It's only after you walk around the Mulsanne that you realize there are no visible body seams; it looks like it's been milled from a solid billet of metal. The complex body in white is difficult to build, requiring more extensive - and expensive - hand finishing (such as brazing and filling the seams) than even the Arnage. That's one reason the Mulsanne's body shop was located in Crewe, where Bentley still employs craftsman metalworkers. "This body could never be built in Germany," says Bentley engineering chief Ulrich Eichhorn.
For all the olde-worlde craftsmanship, however, the Mulsanne's body is state-of-the-art in many ways. The front fenders are huge, single piece superformed aluminum items, while the doors and the hood are also aluminum. The trunk lid is made from composite material - which allows the sat-nav and radio aerials to be integrated within it - and the trunk well is made from carbon fiber.
The same mix of heritage and high-tech can be found inside. There's the warm glow of real wood veneers, the rich tang of leather, and the bright splashes of stainless steel you'd expect in a Bentley; it looks every bit an interior that takes more than 170 hours - almost half the Mulsanne's entire build time - to complete. It takes 15 hours to hand-stitch each steering wheel, for example, while the stainless steel takes 10 hours to polish to perfection. Yet there's a sharp new 8-inch multi-media screen hidden under a panel in the center of the dash, and even a leather-lined drawer in the center stack for your iPod or iPhone. The optional Naim for Bentley sound system boasts 20 custom speakers and a shattering 2200 watts of amplification.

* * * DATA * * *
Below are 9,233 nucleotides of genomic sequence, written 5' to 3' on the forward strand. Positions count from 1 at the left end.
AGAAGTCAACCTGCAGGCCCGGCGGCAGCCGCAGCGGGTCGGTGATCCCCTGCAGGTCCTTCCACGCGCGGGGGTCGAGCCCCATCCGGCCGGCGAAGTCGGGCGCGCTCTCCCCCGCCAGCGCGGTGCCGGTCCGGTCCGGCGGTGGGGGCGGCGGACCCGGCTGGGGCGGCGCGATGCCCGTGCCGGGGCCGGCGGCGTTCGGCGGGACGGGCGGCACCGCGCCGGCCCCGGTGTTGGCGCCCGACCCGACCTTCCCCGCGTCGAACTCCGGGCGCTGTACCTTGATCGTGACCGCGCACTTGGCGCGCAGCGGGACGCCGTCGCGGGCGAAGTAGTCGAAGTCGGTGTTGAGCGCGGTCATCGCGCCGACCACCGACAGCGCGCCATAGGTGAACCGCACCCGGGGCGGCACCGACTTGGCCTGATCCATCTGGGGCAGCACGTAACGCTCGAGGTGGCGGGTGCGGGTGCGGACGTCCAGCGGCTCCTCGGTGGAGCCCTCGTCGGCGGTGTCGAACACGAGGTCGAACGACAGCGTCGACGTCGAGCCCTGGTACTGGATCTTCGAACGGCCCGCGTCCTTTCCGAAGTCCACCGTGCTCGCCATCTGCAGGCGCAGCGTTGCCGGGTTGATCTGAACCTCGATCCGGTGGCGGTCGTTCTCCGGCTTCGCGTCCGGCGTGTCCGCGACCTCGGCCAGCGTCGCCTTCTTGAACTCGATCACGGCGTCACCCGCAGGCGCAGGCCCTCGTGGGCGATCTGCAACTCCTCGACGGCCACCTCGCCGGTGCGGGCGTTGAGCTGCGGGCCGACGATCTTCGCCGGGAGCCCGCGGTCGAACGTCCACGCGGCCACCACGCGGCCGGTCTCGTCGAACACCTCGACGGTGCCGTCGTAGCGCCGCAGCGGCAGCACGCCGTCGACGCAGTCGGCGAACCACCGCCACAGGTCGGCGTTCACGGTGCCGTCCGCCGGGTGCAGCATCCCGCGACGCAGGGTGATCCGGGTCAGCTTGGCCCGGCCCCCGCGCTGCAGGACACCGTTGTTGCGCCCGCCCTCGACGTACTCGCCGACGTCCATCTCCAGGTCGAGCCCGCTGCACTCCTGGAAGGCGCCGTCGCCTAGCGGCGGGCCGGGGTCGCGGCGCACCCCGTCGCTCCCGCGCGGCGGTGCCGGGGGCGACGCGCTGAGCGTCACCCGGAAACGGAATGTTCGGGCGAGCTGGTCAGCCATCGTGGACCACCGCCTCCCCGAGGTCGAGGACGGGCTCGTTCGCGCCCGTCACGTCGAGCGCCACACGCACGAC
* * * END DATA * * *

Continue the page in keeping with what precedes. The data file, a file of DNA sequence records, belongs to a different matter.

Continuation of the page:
The Bentley Mulsanne's technology is discreetly deployed. What counts is the authenticity of the materials customers see and touch. If it looks like metal, it is. The wood veneers are laminated onto real oak substrates, not aluminum. The leather is tanned the old-fashioned way so it's soft and supple, and smells like leather. The carpets are made of wool. Franz-Josef Paefgen, whose personal collection of classic Bentleys includes an S1 and a recently acquired Mk VI, sums up the new Mulsanne this way: "In a world where cars are meant to be scrapped, this is a car that is meant to last forever."
|2011 BENTLEY MULSANNE|
|Vehicle layout:||Front engine, RWD, 4-door, 5-passenger sedan|
|Engine:||6.75/505hp/725lb-ft OHV 16-valve twin-turbocharged V-8|
|Curb weight:||5700lb (mfr)|
|LxWxH:||219.5 x 75.8 x 59.9in|
|On sale in U.S.||Fall 2010|